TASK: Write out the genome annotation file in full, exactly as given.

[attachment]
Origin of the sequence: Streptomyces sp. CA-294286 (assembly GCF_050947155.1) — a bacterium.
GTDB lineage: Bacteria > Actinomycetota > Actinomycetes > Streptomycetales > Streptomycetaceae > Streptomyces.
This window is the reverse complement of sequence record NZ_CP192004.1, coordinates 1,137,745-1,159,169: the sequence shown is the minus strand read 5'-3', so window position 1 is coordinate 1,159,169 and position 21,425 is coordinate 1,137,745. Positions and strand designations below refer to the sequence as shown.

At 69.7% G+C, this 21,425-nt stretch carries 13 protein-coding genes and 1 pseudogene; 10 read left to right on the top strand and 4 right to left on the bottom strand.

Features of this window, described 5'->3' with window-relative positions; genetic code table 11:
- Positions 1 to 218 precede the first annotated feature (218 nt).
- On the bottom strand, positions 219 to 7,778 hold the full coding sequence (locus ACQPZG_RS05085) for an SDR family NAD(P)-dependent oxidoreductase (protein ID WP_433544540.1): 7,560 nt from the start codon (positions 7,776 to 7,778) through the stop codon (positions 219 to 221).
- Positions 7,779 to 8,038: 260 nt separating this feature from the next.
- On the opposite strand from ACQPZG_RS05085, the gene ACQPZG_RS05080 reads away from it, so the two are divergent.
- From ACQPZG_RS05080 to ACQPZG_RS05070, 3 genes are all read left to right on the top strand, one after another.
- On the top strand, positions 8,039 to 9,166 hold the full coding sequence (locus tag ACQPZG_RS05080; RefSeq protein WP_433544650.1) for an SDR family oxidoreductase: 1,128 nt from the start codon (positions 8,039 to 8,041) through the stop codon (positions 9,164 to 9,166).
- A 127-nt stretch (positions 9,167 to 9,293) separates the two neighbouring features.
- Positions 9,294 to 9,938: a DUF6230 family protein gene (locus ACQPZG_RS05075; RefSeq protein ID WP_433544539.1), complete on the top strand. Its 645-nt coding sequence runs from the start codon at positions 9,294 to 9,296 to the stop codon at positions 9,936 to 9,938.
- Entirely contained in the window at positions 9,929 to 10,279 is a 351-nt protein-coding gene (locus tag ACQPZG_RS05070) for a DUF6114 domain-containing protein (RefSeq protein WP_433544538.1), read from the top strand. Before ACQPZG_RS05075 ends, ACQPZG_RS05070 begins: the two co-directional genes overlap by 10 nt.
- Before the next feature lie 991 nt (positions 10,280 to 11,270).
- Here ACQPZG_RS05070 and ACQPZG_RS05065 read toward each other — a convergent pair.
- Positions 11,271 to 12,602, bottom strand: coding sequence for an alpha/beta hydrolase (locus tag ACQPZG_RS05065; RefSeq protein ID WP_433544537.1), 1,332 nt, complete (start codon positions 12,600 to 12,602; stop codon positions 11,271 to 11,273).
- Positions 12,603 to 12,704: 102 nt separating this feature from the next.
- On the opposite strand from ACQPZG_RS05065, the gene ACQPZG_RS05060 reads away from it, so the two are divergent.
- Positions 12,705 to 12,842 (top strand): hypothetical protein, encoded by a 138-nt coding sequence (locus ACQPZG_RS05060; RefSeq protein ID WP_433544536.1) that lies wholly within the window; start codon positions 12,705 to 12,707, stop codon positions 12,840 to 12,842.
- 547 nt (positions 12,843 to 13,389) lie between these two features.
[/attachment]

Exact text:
Origin of the sequence: Streptomyces sp. CA-294286 (assembly GCF_050947155.1) — a bacterium.
GTDB lineage: Bacteria > Actinomycetota > Actinomycetes > Streptomycetales > Streptomycetaceae > Streptomyces.
This window is the reverse complement of sequence record NZ_CP192004.1, coordinates 1,137,745-1,159,169: the sequence shown is the minus strand read 5'-3', so window position 1 is coordinate 1,159,169 and position 21,425 is coordinate 1,137,745. Positions and strand designations below refer to the sequence as shown.

At 69.7% G+C, this 21,425-nt stretch carries 13 protein-coding genes and 1 pseudogene; 10 read left to right on the top strand and 4 right to left on the bottom strand.

Features of this window, described 5'->3' with window-relative positions; genetic code table 11:
- Positions 1 to 218 precede the first annotated feature (218 nt).
- On the bottom strand, positions 219 to 7,778 hold the full coding sequence (locus ACQPZG_RS05085) for an SDR family NAD(P)-dependent oxidoreductase (protein ID WP_433544540.1): 7,560 nt from the start codon (positions 7,776 to 7,778) through the stop codon (positions 219 to 221).
- Positions 7,779 to 8,038: 260 nt separating this feature from the next.
- On the opposite strand from ACQPZG_RS05085, the gene ACQPZG_RS05080 reads away from it, so the two are divergent.
- From ACQPZG_RS05080 to ACQPZG_RS05070, 3 genes are all read left to right on the top strand, one after another.
- On the top strand, positions 8,039 to 9,166 hold the full coding sequence (locus tag ACQPZG_RS05080; RefSeq protein WP_433544650.1) for an SDR family oxidoreductase: 1,128 nt from the start codon (positions 8,039 to 8,041) through the stop codon (positions 9,164 to 9,166).
- A 127-nt stretch (positions 9,167 to 9,293) separates the two neighbouring features.
- Positions 9,294 to 9,938: a DUF6230 family protein gene (locus ACQPZG_RS05075; RefSeq protein ID WP_433544539.1), complete on the top strand. Its 645-nt coding sequence runs from the start codon at positions 9,294 to 9,296 to the stop codon at positions 9,936 to 9,938.
- Entirely contained in the window at positions 9,929 to 10,279 is a 351-nt protein-coding gene (locus tag ACQPZG_RS05070) for a DUF6114 domain-containing protein (RefSeq protein WP_433544538.1), read from the top strand. Before ACQPZG_RS05075 ends, ACQPZG_RS05070 begins: the two co-directional genes overlap by 10 nt.
- Before the next feature lie 991 nt (positions 10,280 to 11,270).
- Here ACQPZG_RS05070 and ACQPZG_RS05065 read toward each other — a convergent pair.
- Positions 11,271 to 12,602, bottom strand: coding sequence for an alpha/beta hydrolase (locus tag ACQPZG_RS05065; RefSeq protein ID WP_433544537.1), 1,332 nt, complete (start codon positions 12,600 to 12,602; stop codon positions 11,271 to 11,273).
- Positions 12,603 to 12,704: 102 nt separating this feature from the next.
- On the opposite strand from ACQPZG_RS05065, the gene ACQPZG_RS05060 reads away from it, so the two are divergent.
- Positions 12,705 to 12,842 (top strand): hypothetical protein, encoded by a 138-nt coding sequence (locus ACQPZG_RS05060; RefSeq protein ID WP_433544536.1) that lies wholly within the window; start codon positions 12,705 to 12,707, stop codon positions 12,840 to 12,842.
- 547 nt (positions 12,843 to 13,389) lie between these two features.